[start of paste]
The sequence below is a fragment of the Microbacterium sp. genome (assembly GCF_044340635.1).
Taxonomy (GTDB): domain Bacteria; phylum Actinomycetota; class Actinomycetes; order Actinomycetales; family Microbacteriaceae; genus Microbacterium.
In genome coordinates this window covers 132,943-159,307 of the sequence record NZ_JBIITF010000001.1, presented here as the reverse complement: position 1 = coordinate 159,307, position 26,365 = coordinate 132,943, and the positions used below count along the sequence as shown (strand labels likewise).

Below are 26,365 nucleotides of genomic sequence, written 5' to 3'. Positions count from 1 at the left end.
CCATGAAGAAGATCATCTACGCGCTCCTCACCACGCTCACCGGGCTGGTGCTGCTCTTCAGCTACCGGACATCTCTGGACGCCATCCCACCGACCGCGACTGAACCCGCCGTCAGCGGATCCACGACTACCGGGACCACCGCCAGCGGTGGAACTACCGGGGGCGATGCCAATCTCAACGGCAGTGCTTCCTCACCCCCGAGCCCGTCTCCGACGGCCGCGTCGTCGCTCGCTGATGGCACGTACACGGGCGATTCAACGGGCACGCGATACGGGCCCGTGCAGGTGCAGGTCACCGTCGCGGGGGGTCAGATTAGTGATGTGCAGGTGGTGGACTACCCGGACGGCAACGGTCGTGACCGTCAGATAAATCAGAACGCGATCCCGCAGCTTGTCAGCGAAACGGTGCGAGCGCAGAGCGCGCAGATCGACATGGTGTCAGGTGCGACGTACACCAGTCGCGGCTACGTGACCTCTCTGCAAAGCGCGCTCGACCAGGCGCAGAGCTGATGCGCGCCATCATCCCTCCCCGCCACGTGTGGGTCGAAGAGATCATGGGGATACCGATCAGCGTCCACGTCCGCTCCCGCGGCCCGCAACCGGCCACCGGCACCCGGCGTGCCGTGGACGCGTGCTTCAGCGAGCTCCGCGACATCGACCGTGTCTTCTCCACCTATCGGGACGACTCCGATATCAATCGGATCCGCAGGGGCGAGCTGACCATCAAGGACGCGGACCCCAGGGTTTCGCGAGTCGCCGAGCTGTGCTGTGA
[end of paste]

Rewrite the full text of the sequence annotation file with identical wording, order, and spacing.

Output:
The sequence below is a fragment of the Microbacterium sp. genome (assembly GCF_044340635.1).
Taxonomy (GTDB): domain Bacteria; phylum Actinomycetota; class Actinomycetes; order Actinomycetales; family Microbacteriaceae; genus Microbacterium.
In genome coordinates this window covers 132,943-159,307 of the sequence record NZ_JBIITF010000001.1, presented here as the reverse complement: position 1 = coordinate 159,307, position 26,365 = coordinate 132,943, and the positions used below count along the sequence as shown (strand labels likewise).

Below are 26,365 nucleotides of genomic sequence, written 5' to 3'. Positions count from 1 at the left end.
CCATGAAGAAGATCATCTACGCGCTCCTCACCACGCTCACCGGGCTGGTGCTGCTCTTCAGCTACCGGACATCTCTGGACGCCATCCCACCGACCGCGACTGAACCCGCCGTCAGCGGATCCACGACTACCGGGACCACCGCCAGCGGTGGAACTACCGGGGGCGATGCCAATCTCAACGGCAGTGCTTCCTCACCCCCGAGCCCGTCTCCGACGGCCGCGTCGTCGCTCGCTGATGGCACGTACACGGGCGATTCAACGGGCACGCGATACGGGCCCGTGCAGGTGCAGGTCACCGTCGCGGGGGGTCAGATTAGTGATGTGCAGGTGGTGGACTACCCGGACGGCAACGGTCGTGACCGTCAGATAAATCAGAACGCGATCCCGCAGCTTGTCAGCGAAACGGTGCGAGCGCAGAGCGCGCAGATCGACATGGTGTCAGGTGCGACGTACACCAGTCGCGGCTACGTGACCTCTCTGCAAAGCGCGCTCGACCAGGCGCAGAGCTGATGCGCGCCATCATCCCTCCCCGCCACGTGTGGGTCGAAGAGATCATGGGGATACCGATCAGCGTCCACGTCCGCTCCCGCGGCCCGCAACCGGCCACCGGCACCCGGCGTGCCGTGGACGCGTGCTTCAGCGAGCTCCGCGACATCGACCGTGTCTTCTCCACCTATCGGGACGACTCCGATATCAATCGGATCCGCAGGGGCGAGCTGACCATCAAGGACGCGGACCCCAGGGTTTCGCGAGTCGCCGAGCTGTGCTGTGA